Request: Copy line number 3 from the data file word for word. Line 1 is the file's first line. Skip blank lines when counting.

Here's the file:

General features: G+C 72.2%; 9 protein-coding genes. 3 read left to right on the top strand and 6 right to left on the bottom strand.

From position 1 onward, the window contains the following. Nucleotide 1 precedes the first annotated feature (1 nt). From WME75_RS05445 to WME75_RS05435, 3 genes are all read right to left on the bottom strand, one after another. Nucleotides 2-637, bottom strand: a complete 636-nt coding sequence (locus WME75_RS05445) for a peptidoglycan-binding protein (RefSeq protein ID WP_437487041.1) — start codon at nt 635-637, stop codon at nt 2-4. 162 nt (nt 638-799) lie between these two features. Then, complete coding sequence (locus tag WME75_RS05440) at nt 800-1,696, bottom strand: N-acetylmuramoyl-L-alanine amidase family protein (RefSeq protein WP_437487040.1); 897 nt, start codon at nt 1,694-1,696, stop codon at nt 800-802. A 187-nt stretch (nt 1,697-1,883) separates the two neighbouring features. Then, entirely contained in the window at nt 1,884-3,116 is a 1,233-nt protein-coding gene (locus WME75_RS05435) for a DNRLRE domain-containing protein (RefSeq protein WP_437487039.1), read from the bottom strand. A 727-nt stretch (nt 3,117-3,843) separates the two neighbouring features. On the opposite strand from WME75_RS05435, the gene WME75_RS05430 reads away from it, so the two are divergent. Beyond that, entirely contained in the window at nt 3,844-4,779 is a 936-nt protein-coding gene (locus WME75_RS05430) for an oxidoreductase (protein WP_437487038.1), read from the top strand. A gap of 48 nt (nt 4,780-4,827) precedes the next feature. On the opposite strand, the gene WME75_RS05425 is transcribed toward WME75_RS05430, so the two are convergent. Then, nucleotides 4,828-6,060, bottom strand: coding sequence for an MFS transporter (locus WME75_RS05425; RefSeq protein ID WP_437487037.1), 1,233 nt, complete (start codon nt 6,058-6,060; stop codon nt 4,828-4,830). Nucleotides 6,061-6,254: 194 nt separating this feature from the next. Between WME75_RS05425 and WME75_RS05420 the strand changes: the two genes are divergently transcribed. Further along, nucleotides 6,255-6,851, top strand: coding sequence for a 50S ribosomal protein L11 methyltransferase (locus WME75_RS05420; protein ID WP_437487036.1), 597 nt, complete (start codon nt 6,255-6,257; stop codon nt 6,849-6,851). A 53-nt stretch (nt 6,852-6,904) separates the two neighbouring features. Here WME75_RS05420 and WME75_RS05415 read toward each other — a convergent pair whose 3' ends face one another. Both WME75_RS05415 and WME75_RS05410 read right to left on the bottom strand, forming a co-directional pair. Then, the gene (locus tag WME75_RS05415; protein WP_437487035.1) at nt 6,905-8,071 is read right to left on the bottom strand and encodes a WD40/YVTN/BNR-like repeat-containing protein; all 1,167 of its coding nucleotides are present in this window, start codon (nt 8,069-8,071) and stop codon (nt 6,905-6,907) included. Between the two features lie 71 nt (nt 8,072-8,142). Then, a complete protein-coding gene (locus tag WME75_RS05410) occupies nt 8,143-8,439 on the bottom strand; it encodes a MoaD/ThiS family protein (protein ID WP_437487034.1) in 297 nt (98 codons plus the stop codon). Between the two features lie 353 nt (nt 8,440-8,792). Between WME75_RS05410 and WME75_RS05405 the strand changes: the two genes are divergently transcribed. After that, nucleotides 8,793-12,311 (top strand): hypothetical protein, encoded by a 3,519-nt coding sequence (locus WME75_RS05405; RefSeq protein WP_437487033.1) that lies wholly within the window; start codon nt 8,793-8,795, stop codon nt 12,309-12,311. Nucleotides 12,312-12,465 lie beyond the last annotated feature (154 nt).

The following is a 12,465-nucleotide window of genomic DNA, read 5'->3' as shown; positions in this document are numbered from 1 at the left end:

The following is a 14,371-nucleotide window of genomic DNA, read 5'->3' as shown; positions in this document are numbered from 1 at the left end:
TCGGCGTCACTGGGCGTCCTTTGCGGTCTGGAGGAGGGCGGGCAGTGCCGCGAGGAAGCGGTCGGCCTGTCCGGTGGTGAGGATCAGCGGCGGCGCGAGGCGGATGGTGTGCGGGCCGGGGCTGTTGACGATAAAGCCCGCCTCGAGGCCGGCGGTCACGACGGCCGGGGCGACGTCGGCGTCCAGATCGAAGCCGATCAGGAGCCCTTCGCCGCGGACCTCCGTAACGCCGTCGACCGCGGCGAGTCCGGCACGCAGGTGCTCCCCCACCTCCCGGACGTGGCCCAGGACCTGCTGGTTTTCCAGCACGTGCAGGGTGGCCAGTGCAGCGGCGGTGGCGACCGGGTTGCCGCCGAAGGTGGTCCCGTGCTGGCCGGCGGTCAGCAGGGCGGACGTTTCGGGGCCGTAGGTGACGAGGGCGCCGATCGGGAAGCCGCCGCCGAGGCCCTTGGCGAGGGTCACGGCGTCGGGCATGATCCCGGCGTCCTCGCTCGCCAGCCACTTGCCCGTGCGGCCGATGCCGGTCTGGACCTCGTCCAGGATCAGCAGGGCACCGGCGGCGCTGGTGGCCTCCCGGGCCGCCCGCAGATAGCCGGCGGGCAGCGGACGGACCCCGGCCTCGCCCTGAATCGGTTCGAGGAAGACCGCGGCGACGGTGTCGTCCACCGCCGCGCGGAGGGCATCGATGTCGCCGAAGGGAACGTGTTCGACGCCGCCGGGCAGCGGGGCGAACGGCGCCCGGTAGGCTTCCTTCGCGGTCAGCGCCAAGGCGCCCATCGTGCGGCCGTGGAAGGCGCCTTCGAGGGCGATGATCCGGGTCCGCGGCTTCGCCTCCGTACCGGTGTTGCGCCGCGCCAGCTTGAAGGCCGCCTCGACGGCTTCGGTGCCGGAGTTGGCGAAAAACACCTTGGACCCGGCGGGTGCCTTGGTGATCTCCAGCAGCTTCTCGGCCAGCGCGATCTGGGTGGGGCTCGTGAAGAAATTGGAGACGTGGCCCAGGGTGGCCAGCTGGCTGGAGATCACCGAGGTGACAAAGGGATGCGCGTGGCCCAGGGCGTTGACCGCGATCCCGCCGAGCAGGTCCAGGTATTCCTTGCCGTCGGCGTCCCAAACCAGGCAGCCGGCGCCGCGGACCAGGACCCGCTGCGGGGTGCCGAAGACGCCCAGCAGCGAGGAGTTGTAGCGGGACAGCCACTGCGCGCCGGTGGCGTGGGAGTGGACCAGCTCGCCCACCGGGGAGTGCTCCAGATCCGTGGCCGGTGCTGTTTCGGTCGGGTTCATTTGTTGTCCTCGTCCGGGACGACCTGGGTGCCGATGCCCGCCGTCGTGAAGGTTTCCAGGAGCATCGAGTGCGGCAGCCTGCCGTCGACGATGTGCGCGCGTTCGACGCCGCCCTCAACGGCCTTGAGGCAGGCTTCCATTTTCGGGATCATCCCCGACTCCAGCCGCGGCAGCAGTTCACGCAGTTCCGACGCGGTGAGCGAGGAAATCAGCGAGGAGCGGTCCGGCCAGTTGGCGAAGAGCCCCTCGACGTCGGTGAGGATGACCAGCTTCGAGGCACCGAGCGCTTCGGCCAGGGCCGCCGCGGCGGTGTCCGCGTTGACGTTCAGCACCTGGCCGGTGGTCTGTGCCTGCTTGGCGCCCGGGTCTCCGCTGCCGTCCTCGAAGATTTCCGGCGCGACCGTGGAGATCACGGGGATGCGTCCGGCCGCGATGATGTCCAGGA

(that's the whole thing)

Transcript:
The following is a 12,465-nucleotide window of genomic DNA, read 5'->3' as shown; positions in this document are numbered from 1 at the left end: